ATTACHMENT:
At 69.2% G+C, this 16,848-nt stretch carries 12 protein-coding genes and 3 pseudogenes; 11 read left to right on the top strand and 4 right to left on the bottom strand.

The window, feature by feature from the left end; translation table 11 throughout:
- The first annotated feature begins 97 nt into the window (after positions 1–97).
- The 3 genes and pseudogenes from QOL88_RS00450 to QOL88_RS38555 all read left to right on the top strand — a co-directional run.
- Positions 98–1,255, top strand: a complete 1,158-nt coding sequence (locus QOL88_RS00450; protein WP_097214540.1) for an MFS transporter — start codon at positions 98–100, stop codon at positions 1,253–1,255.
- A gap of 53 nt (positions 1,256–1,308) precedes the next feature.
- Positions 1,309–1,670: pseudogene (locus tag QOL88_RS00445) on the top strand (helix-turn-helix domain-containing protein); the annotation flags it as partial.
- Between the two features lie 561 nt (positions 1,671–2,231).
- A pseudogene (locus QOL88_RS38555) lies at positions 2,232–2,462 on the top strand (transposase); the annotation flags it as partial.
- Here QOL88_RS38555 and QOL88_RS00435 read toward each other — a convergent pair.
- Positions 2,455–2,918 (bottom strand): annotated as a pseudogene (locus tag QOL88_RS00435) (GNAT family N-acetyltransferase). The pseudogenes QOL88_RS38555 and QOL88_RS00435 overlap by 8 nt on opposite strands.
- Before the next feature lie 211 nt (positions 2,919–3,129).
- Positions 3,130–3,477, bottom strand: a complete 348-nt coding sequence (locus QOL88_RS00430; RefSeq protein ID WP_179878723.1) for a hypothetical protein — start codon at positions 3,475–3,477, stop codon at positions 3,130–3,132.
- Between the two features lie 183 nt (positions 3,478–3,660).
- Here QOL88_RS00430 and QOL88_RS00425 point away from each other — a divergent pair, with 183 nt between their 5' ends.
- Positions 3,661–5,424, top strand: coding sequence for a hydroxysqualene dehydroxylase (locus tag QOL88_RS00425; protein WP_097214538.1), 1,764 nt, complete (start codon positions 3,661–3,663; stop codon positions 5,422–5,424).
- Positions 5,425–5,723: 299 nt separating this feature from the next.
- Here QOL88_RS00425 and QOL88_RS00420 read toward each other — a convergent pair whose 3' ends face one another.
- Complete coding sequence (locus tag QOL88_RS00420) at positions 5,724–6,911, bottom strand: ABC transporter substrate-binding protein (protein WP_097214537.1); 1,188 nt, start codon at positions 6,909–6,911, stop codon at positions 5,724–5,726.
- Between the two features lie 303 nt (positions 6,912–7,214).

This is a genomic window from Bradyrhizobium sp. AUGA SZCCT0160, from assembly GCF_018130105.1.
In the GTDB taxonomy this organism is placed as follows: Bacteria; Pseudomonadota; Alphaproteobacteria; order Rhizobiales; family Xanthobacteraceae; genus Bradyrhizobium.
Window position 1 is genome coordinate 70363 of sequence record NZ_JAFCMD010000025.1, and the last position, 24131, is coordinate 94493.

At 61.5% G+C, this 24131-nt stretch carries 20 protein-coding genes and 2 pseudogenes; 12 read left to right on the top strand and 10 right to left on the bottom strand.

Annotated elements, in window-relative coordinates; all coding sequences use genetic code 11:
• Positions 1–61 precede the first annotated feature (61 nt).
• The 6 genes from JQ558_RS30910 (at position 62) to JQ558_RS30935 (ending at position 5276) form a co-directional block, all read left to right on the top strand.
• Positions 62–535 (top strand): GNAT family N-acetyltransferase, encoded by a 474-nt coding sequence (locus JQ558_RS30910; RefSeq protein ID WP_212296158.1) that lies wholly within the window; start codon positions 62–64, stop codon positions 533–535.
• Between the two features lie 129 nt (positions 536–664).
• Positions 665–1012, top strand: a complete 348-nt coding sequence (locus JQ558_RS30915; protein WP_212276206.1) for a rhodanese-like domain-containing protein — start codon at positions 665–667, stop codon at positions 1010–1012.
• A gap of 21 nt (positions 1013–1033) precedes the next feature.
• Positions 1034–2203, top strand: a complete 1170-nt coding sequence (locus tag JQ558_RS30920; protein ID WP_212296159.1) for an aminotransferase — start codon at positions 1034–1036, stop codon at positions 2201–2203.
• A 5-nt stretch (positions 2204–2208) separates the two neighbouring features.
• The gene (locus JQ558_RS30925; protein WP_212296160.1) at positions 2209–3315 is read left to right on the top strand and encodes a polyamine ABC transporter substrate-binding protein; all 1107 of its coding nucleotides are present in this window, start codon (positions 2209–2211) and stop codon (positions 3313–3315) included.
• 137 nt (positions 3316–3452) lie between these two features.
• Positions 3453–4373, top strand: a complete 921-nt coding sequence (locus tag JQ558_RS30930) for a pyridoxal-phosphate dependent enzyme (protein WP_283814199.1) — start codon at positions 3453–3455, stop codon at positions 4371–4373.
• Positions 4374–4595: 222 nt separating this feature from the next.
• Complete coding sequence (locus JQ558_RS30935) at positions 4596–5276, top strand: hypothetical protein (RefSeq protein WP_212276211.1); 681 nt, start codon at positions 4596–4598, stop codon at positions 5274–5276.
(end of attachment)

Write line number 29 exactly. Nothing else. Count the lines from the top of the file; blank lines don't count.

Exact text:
• Between the two features lie 129 nt (positions 536–664).